Title

The Relationship between Intra-Operative Transfusions and Nadir Hematocrit on Post-Operative Outcomes after Cardiac Surgery.

Document Type

Article

Publication Date

12-1-2016

Publication Title

The Journal of extra-corporeal technology

Abstract

Uncertainty exists regarding the optimal strategy for the management of anemia in the setting of cardiac surgery. We sought to improve our understanding of the role of intra-operative hematocrit (HCT) and transfusions on peri-operative outcomes following cardiac surgery. A total of 18,886 patients undergoing on-pump cardiac surgery were identified from a multi-institutional registry including surgical and perfusion data. Patients were divided into four groups based on their intra-operative nadir HCT (<21 or ≥21) and whether or not they received intra-operative red blood cell (+RBC or -RBC) transfusions. Outcomes were adjusted for the Society of Thoracic Surgeons predicted risk of mortality (PROM), pre-operative HCT, and medical center. Regardless of nadir HCT cohort, those who received a transfusion had higher PROM relative to patients who did not receive a transfusion. The mean PROM was significantly higher among those HCT ≥21 + RBC (5.3%) vs. HCT ≥ 21 - RBC (1.9%), p < .001. Similarly, the PROM was significantly higher among HCT <21 + RBC (5.1%) vs. those HCT <21 - RBC (3.1%), p < .001. Adjusted outcomes demonstrated an increased impact of RBC transfusions on adverse outcomes irrespective of nadir HCT including stroke (p < .001), renal failure (p < .001), prolonged ventilation (p < .001), and mortality (p < .001). This study demonstrates that transfusions have a more profound effect on post-operative cardiac surgery outcomes than anemia.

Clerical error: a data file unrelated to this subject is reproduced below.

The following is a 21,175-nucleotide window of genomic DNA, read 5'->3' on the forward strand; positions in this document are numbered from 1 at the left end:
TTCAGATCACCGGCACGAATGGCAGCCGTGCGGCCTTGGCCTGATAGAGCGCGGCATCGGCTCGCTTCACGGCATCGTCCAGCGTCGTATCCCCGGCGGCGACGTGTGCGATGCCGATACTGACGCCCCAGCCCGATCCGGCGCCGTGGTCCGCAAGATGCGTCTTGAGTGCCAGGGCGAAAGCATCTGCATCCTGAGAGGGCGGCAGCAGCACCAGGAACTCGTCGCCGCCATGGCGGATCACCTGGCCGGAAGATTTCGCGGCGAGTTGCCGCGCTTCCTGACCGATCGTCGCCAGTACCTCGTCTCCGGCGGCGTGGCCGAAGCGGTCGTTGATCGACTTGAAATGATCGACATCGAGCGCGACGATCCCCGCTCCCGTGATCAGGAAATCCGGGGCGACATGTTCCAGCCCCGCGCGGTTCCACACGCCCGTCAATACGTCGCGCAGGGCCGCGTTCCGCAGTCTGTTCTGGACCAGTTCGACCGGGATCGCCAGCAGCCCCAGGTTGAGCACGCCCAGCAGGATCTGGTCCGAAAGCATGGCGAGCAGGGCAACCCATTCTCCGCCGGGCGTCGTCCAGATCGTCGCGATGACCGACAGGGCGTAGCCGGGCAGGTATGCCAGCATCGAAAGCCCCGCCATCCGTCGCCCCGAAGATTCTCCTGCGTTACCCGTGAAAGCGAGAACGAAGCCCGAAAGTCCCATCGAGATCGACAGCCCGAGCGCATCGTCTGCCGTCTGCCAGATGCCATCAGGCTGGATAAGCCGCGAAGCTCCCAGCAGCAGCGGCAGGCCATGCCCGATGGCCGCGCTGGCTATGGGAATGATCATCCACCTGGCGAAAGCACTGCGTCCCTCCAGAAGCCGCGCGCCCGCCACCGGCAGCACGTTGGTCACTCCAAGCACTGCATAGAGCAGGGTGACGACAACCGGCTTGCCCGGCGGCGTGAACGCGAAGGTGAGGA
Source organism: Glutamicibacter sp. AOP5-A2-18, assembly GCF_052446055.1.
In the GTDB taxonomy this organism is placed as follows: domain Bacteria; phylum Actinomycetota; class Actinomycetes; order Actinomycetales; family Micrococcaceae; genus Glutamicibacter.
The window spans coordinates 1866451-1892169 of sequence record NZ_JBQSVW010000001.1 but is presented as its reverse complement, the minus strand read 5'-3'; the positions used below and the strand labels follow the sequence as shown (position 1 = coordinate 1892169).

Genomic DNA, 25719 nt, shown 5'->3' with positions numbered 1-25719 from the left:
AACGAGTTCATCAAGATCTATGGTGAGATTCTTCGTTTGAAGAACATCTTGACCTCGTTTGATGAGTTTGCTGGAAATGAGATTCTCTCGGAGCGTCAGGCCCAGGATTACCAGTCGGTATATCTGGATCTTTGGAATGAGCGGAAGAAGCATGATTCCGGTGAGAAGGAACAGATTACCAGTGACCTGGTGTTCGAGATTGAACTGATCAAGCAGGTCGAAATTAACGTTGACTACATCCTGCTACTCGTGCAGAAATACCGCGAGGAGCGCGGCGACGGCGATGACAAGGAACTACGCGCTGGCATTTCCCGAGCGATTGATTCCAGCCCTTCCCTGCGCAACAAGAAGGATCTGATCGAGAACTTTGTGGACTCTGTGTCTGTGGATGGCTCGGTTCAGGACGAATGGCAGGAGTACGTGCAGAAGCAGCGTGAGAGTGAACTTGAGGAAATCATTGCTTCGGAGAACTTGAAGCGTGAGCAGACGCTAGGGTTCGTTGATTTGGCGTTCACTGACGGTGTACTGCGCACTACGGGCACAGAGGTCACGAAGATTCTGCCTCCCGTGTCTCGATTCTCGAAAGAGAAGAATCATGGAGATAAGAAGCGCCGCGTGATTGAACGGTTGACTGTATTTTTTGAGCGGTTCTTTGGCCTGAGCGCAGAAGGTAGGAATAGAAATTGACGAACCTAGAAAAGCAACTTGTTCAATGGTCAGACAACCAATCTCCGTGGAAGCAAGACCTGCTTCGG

Medical Subject Headings

Adolescent; Adult; Aged; Aged, 80 and over; Anemia; Blood Transfusion; Cardiac Surgical Procedures; Cardiopulmonary Resuscitation; Female; Hematocrit; Humans; Incidence; Intraoperative Complications; Male; Middle Aged; Postoperative Complications; Reproducibility of Results; Retrospective Studies; Risk Assessment; Sensitivity and Specificity; Survival Rate; Treatment Outcome; United States; Young Adult

PubMed ID

27994259

Volume

48

Issue

4

First Page

188

Last Page

193

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